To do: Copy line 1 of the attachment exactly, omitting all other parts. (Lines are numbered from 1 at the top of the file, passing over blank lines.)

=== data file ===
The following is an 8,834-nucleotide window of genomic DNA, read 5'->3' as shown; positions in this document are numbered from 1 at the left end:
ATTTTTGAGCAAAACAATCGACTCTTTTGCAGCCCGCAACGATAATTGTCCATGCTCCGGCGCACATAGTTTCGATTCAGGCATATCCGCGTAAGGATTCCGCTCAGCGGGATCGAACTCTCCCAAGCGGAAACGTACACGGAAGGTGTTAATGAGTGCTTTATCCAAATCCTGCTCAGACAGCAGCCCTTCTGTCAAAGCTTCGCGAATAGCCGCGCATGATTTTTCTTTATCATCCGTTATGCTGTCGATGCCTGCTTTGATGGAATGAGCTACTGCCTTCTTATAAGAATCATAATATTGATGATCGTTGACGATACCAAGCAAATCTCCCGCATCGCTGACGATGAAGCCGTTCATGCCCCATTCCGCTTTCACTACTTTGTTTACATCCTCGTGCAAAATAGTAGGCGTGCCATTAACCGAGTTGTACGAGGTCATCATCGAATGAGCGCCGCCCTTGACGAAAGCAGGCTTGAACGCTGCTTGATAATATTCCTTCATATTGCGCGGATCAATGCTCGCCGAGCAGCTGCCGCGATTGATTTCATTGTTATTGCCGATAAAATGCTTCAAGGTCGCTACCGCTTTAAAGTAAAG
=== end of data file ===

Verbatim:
The following is an 8,834-nucleotide window of genomic DNA, read 5'->3' as shown; positions in this document are numbered from 1 at the left end: